According to the Average Monthly Economic Indicator (MEI) report released by the Ministry of Finance, there is demand for Pakistani exports from trading partners despite the spread of Omicron – the new variant of Covid-19. “But neither should we ignore the looming risks, including the concerns of policymakers about inflationary effects and the resulting policy response,” he warned. The finance ministry on Monday painted a rosy picture of the country’s economy, estimating average monthly growth at around 5% in the first five months of the current 2021-2022 fiscal year despite inflationary pressures and tightening policies. resulting.
While these developments and policies may control monthly price dynamics, the current pressure on the trade balance is expected to ease, ease the pressure on exchange rates and subsequently stabilize monthly inflation.
However, he said inflation could slow down in the coming months due to lower commodity prices in the world market. In addition, relief can also come from the government’s continued efforts to lower food prices in local markets by following appropriate fiscal and monetary policies.
The MEI is based on the combination of monthly data from indicators correlated with gross domestic product (GDP) at constant prices. “Since March 2021, the MEI is at a higher level compared to previous months. “
This is based on the favorable movements observed in high-frequency macroeconomic indicators such as the growth of LSM, the recovery in Pakistan’s major trading partners and the strong growth of imports of capital goods. The momentum of economic dynamism seen in recent months supported economic activity in November.
According to balance of payments data, exports of goods and services increased by about 13 percent in November compared with October.
They have now settled well above the $ 3 billion mark and are expected to rise further in the coming months to reach a new higher level. This good export performance is the result of several positive factors.
Second, Pakistan’s real effective exchange rate has improved significantly in recent months. Third, the dynamism of the national economy remains strong.
First, although the cyclical position of major trading partners (as evidenced by the ICA) appears to be stabilizing, the underlying growth trend in these countries remains very strong, following the resumption of growth in their potential output.
Fourth, specific government policies aimed at boosting exports are bearing fruit, he said, adding that the main risk factor here is the emergence of a new variant of Covid-19, the effects of which on the economic activity are still unknown.
Data shows that imports of goods and services increased by about 5% in November compared to October.
Strong domestic economic dynamism requires imported energy, capital goods and intermediate goods, necessary for the production process. In addition, the recent increase in international commodity prices has inflated the cost of these imported products.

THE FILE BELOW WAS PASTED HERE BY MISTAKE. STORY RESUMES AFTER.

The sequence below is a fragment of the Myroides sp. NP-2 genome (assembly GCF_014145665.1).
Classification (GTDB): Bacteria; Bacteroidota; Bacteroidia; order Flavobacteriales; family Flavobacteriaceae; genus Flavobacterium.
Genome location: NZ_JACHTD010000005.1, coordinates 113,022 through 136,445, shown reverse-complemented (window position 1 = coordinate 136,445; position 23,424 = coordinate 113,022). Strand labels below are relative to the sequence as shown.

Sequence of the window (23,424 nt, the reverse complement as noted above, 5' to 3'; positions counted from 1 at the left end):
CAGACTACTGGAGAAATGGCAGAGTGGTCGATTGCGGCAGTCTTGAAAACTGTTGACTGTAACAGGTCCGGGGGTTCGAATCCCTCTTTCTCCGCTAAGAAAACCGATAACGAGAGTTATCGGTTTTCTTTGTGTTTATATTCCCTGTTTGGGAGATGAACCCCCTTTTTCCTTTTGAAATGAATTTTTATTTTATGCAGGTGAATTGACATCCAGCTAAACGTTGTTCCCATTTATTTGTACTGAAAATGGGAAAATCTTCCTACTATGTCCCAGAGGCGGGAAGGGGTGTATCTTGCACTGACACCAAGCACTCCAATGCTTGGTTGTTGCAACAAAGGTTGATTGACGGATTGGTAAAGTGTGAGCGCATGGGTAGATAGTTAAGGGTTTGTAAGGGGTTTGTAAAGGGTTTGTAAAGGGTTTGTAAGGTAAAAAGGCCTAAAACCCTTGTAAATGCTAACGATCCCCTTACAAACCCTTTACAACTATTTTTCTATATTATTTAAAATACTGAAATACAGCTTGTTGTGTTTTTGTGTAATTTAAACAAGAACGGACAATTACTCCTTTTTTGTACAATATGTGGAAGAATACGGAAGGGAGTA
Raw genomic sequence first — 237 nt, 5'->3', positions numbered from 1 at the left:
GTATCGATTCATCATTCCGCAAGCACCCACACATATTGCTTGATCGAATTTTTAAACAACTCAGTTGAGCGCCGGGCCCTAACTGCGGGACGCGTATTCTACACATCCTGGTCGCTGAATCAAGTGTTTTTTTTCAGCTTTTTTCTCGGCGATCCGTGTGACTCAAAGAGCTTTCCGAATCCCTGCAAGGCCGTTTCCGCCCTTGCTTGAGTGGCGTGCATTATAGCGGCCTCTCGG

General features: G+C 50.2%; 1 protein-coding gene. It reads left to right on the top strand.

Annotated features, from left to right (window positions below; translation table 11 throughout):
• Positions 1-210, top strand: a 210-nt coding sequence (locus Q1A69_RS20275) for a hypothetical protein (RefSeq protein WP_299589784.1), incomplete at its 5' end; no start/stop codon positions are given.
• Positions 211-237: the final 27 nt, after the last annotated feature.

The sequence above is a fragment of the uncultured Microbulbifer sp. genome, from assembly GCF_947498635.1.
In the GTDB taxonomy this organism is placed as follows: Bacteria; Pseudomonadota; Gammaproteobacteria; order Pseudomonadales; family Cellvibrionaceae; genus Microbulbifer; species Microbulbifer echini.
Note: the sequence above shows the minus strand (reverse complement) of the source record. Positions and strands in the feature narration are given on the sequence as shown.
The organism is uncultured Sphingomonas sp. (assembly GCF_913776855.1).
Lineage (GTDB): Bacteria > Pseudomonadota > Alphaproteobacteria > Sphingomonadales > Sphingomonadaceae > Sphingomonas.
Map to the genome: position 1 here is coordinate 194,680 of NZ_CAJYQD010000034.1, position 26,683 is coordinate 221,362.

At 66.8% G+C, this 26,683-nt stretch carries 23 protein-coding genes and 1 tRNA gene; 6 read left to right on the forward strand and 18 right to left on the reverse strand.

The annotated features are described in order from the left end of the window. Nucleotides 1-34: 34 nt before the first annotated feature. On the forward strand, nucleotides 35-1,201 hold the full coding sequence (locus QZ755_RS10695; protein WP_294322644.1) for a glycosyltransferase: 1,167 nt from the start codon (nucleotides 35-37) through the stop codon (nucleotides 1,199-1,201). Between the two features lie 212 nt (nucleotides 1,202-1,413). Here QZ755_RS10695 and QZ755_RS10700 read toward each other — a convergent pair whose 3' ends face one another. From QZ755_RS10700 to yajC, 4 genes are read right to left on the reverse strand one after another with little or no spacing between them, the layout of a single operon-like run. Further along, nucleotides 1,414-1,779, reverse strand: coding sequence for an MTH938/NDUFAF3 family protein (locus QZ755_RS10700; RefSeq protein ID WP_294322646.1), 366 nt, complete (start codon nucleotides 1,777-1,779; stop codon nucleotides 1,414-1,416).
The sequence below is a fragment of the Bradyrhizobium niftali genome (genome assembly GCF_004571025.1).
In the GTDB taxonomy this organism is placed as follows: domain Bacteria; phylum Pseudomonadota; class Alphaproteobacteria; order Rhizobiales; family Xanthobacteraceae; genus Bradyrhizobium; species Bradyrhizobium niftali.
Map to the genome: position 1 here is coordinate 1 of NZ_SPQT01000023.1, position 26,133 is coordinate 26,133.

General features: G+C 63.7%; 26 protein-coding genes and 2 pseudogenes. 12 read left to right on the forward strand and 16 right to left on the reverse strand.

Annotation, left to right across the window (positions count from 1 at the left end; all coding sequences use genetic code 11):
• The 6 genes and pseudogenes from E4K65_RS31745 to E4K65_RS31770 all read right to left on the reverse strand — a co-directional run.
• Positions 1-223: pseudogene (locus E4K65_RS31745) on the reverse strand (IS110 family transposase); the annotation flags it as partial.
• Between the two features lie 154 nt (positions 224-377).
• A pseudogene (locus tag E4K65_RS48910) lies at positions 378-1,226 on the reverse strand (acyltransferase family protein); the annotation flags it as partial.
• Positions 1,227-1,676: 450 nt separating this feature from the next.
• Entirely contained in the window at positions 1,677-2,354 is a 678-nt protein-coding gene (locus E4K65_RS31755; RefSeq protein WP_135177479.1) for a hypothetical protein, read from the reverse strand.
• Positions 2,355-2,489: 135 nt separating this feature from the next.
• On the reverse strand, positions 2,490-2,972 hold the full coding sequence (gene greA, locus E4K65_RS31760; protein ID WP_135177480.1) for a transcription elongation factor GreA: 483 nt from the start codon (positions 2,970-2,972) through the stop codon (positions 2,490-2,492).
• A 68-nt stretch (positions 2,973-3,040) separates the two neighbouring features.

However, imports could gradually settle to lower levels over the next few months, he predicted. “Imports are indeed likely to respond to higher domestic interest rates, given the historically observed negative effect of interest rates on import demand.”
The government continues to implement measures to limit unnecessary imports and provide domestic alternatives in some markets, especially food products. In addition, the baseline scenario is based on a downward correction in international commodity prices. The report adds that based on these events, the trade deficit will stabilize in the coming months.
The expected developments in export and import activities imply that the trade balance could gradually improve over the coming months and stabilize at significantly lower levels during the second half of the current financial year.
The government’s fiscal consolidation efforts are bearing fruit in terms of improving fiscal accounts. In fiscal year July-October 2022, growth in net federal revenues outpaced growth in spending. As a result, the budget deficit was reduced to 1.1 percent of GDP in the first four months of fiscal 2022 from 1.7 percent of GDP in the same period last year.
Assuming stable remittances, the expected improvement in the trade balance will translate into a decrease in current account deficits, so that these deficits remain manageable and fundable.
The Federal Board of Revenue’s tax revenue is performing remarkably well and continues to exceed its revenue target in the first five months of the current fiscal year.
With prudent expenditure management and an effective revenue mobilization strategy, the overall budget deficit is expected to remain at a reasonable level.
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